marijuana legalization

NY Marijuana Growers Are Sitting on Literal Tons of Legal Weed Due to Delayed Rollout

Excitement about the budding business has turned to fear for the 200-plus licensed cannabis growers in New York

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Recreational marijuana dispensaries are already doing big business in New Jersey, and nine are scheduled to open in Connecticut in January 2023.

But in New York, a date hasn't been announced yet — a slow rollout that is creating a cannabis conundrum. Local growers who were awarded the first licenses bet the farm on legal weed. But now they have half a billion dollars worth of cannabis ready to sell, without any buyers.

The first harvest for the state's pot pioneers came with high expectations.

"We're like when prohibition started — like starting a Budweiser factory or beer factory or something like that,” said Ryan McGrath, of Hudson River Farms.

But lately, excitement about the budding business has turned to fear for the 200-plus licensed cannabis growers in New York, like McGrath's farm in Dutchess County.

"It's terrifying, because we just don't know," said Colin Brogan, who also works for the farm.

Stuck inside a secure storage room for weeks now is almost 2,000 pounds of cannabis — at just this one farm alone. But there's nowhere to sell it.

"Until we have that final piece of the supply chain, the dispensaries that can actually sell to a consumer, everybody's kind of in the same boat, and we're just sitting around, waiting to sell it to somebody," said Hudson River Farms' Alex Keenan.

Just waiting, as there is hundreds of millions of dollars worth of weed across the state — all of which could potentially lose value if they can't keep it fresh.

The city is once again cracking down on illegal weed trucks across Manhattan for where they're parking. Gus Rosendale reports.

When asked when they would need answers from the state's Office of Cannabis Management, Keenan said "we'd love some answers now quite frankly."

The state only approved the first 36 dispensary licenses in late November. However, they continue to assure growers that retail shops will be up and running by the end of the year, aka in about two weeks.

"Personally, I think that's probably a stretch, but I hope so," said Keenan.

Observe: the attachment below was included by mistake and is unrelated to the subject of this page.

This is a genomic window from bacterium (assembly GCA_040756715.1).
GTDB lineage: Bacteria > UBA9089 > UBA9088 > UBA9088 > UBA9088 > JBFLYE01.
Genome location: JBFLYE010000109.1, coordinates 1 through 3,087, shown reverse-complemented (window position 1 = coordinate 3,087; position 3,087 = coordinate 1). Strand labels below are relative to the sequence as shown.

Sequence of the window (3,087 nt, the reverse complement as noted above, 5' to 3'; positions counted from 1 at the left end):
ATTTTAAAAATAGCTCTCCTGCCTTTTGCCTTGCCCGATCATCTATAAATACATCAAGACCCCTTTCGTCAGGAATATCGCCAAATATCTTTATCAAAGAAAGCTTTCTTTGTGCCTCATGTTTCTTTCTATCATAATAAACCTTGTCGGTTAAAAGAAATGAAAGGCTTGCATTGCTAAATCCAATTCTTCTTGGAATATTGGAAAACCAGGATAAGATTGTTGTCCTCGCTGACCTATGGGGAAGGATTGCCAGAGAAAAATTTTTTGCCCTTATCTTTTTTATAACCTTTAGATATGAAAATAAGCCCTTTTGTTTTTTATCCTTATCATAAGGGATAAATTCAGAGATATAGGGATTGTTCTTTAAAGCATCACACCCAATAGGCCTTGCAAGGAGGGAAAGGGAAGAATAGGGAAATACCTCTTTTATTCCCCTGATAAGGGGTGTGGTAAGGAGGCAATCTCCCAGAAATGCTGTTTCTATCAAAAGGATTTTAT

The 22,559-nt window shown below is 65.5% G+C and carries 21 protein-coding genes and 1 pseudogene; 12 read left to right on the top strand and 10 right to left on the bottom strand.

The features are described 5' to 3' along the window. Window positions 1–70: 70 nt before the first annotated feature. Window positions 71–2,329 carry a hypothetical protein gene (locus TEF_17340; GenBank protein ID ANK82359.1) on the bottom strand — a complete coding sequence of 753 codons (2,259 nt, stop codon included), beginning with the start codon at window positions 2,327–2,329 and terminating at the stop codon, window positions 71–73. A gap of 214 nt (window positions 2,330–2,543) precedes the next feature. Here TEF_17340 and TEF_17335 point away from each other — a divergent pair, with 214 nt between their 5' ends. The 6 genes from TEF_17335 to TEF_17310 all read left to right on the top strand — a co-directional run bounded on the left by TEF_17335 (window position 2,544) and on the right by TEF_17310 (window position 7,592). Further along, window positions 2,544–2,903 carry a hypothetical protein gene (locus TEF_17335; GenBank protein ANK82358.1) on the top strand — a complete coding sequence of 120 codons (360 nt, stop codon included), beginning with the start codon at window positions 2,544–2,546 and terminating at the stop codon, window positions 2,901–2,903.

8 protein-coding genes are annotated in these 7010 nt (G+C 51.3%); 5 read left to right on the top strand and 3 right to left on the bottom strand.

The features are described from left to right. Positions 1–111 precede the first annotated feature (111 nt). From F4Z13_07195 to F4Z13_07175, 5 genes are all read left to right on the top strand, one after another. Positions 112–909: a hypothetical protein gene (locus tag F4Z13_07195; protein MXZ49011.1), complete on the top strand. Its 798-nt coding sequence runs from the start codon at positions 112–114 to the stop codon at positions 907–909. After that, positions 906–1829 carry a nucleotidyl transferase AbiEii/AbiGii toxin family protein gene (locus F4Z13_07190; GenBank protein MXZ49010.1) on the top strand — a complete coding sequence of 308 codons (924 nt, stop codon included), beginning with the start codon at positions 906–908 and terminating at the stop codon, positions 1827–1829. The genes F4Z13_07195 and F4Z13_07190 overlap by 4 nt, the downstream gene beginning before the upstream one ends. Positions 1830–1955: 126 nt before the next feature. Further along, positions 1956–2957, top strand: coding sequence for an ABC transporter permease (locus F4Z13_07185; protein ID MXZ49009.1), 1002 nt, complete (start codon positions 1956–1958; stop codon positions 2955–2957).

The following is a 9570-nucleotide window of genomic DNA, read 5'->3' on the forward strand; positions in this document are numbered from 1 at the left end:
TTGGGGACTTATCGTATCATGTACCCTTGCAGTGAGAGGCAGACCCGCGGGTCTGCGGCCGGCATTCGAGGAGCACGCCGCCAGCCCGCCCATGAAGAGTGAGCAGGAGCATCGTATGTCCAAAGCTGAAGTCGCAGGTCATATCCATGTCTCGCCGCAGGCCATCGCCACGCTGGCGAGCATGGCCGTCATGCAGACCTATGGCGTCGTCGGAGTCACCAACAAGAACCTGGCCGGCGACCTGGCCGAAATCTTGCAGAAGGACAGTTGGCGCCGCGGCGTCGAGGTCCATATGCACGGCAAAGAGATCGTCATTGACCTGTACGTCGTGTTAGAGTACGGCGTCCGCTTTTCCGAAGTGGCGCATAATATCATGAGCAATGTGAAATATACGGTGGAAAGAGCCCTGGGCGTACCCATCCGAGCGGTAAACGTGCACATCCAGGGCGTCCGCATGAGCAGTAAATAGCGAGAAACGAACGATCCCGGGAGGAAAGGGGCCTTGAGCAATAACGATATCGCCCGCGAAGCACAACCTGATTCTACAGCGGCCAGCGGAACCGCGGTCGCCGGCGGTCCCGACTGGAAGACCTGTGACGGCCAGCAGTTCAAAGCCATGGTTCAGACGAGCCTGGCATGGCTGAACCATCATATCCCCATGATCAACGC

"To me that could mean one store open before the end of the year," a less-than-optimistic McGrath said. "Not enough for us because we're one of 200 some farms producing this thing."

When asked about the farm's concerns, the Office of Cannabis Management said the timeline remains the same and that they are "incredibly proud of our local family farmers, and excited for New Yorkers to begin sampling this tested, sun-grown cannabis."

So what happens to all that weed and what does the farm do in the meantime?

"Gonna do a lot of R&D," Brogan said with a laugh.

NY’s cannabis regulator says storefronts already accepting payment for marijuana are jumping the gun, but plenty of businesses are doing it. How do they get away with it? Chris Glorioso found weed entrepreneurs daring New York to shut them down, because they believe the licensing process is rigged to favor big business.

Hudson River Farms said they can survive until about March, before being forced to invest in long-term storage options. They can't even sell it to neighboring New Jersey or Massachusetts because of federal law.

"Because it's federally illegal, so can't do anything interstate. Can't cross state lines with it," said McGrath.

While licensed growers are stuck in this holding pattern, illegal sales have taken flight. Unlicensed smoke shops continue to sprout up all over the state.

"The illegal market is definitely a concern for us, because it's more competition," McGrath told NBC New York. "Here we are following all the rules, laws, regulations, following through testing. You don't know what you're getting at a bodega."

Keenan said there could be a "massive problem" for all cannabis farms in the state if they aren't able to start selling weed by the time they're getting ready to plant next year's crop in the spring.

"By the time we put our next plants in, by May — if we're still sitting on what we have here, we've got a massive problem," he said. "And it's not just us, it's all the farms."

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